2/28/14

Negative Media Images of Chinese

     Illustrations of "cartoons"and drawings as political and social commentary has a long history.



Chinese were targets of negative stereotyping in many images created during the late 19th century to promote anti-Chinese feelings that led to the Chinese Exclusion Act of 1882 that was renewed and continued until 1943.




  Popular forms of fiction such as dime novels in the early 1900s also generated negative images of Chinese, focusing on the seedy aspects of opium dens, tongs, and slave girls which in some form or another filled dozens of issues of Old and Young Brady, Secret Service Detectives.




Fast forward to the year 1941, and a new Chinese stereotype of being "smart" was suggested by this advertisement by a paper product company, the Container Corporation of America, which exclaimed, "Darned clever... those Chinese!"


The reference was not to Chinese Americans, however, but to Ts'ai Lun who invented paper back in the Han Dynasty. The corporate ad copy adhered to the stereotype of the mystical East, asserting that Ts'ai Lun's technique for paper invoked "mystic powers to raise the dead," whereas America's (corporate) magic lay in "low-cost, light-weight packages of paperboard."





2/8/14

Chinese Americans and Problems in U. S. Census Records

The decennial U. S. Census is an important source of information for many purposes including federal allocation of resources to states and localities as well as apportionment of seats to each state in the House of Representatives based on population size.  Information about individuals such as where they lived, what work they did, and demographic information is invaluable for genealogical and historical research.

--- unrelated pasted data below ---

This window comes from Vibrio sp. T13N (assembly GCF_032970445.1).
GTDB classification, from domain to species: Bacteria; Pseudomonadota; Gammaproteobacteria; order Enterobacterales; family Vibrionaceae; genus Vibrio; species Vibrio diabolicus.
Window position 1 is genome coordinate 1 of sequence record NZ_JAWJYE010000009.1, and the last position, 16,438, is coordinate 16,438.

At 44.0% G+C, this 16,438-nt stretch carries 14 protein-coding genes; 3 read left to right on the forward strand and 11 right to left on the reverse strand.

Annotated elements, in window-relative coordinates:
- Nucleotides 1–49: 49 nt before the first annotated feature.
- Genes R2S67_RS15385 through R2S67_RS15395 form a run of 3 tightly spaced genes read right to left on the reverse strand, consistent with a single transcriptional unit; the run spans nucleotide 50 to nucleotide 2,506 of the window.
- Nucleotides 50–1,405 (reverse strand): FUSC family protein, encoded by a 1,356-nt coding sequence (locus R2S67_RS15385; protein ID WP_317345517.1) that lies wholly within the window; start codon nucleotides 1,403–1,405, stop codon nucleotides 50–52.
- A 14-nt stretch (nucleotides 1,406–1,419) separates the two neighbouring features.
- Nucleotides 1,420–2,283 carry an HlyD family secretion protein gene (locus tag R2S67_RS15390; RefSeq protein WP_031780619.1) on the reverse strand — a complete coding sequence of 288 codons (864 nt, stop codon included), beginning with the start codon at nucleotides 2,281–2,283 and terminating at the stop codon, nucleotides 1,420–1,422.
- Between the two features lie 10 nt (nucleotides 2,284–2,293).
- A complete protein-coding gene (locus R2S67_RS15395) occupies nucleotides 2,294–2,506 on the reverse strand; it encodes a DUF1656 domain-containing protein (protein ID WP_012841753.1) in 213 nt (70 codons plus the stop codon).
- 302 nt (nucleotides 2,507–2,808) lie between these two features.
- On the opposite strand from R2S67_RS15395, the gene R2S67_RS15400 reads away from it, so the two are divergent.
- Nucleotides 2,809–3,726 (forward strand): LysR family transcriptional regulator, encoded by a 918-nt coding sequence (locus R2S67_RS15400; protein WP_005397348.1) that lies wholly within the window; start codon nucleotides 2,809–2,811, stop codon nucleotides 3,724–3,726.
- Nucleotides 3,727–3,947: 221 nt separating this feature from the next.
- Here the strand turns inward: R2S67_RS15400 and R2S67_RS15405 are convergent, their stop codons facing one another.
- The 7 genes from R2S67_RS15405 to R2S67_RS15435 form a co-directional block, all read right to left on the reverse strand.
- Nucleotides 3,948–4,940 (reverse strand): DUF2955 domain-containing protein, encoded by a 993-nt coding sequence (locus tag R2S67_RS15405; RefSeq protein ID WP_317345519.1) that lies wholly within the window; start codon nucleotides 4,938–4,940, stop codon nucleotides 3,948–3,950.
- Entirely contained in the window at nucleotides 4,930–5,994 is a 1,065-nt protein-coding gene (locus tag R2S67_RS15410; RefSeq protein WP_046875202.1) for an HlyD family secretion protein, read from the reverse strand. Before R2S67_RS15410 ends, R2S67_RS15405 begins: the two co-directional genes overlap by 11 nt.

However, getting complete and accurate census information is much more difficult than one might realize. Viewing a government video created for the 1940 census (records which were only released last year) is illuminating.  Even though the film uses a mock census interview, it shows how demanding the process was and one can imagine how many ways it could involve errors.


  Problems of getting valid information about Chinese immigrants is especially difficult. The unfamiliarity of Chinese names for census enumerators (most, if not all, from white European backgrounds) made for problems of accurate transliteration of names. The name order for Chinese being the reverse of Eurocentric names added inaccuracy. Distrust and fear of the purpose of the census, especially for the many Chinese with false or paper son names, undoubtedly led them to be absent when the census taker came. An earlier post gives more details of these problems that existed with census records of Chinese.

One illustration of other problems was the egregious error in some census data involved confusion of the codes used to distinguish Chinese (C 4) from Colored (C 2), the term used for decades for black Americans leading to an "overcount" in some cases because "Colored" was counted as "Chinese"as detailed not only for 1940, but also as early as 1910.  These are only two small examples of errors involving the count of Chinese. They are just the "tip of an iceberg" but I did not try to determine how large that iceberg might have been.

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